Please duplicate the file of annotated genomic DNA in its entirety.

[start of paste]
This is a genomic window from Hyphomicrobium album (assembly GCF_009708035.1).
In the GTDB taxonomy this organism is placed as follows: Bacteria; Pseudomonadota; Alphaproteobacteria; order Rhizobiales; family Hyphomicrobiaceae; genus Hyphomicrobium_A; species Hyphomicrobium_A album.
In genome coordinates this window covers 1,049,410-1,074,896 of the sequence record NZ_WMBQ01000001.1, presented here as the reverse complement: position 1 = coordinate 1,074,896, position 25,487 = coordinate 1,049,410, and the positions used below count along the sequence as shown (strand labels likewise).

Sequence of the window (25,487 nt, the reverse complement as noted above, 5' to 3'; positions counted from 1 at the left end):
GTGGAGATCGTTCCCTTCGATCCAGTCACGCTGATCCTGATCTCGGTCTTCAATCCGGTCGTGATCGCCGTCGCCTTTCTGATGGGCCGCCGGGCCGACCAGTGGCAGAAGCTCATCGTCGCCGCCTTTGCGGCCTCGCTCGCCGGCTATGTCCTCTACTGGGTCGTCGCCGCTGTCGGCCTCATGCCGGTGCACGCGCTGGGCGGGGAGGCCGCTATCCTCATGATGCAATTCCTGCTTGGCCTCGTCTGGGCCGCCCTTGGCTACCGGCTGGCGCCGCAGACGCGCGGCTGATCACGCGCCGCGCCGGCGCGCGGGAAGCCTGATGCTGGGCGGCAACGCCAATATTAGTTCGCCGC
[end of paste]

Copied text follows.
This is a genomic window from Hyphomicrobium album (assembly GCF_009708035.1).
In the GTDB taxonomy this organism is placed as follows: Bacteria; Pseudomonadota; Alphaproteobacteria; order Rhizobiales; family Hyphomicrobiaceae; genus Hyphomicrobium_A; species Hyphomicrobium_A album.
In genome coordinates this window covers 1,049,410-1,074,896 of the sequence record NZ_WMBQ01000001.1, presented here as the reverse complement: position 1 = coordinate 1,074,896, position 25,487 = coordinate 1,049,410, and the positions used below count along the sequence as shown (strand labels likewise).

Sequence of the window (25,487 nt, the reverse complement as noted above, 5' to 3'; positions counted from 1 at the left end):
GTGGAGATCGTTCCCTTCGATCCAGTCACGCTGATCCTGATCTCGGTCTTCAATCCGGTCGTGATCGCCGTCGCCTTTCTGATGGGCCGCCGGGCCGACCAGTGGCAGAAGCTCATCGTCGCCGCCTTTGCGGCCTCGCTCGCCGGCTATGTCCTCTACTGGGTCGTCGCCGCTGTCGGCCTCATGCCGGTGCACGCGCTGGGCGGGGAGGCCGCTATCCTCATGATGCAATTCCTGCTTGGCCTCGTCTGGGCCGCCCTTGGCTACCGGCTGGCGCCGCAGACGCGCGGCTGATCACGCGCCGCGCCGGCGCGCGGGAAGCCTGATGCTGGGCGGCAACGCCAATATTAGTTCGCCGC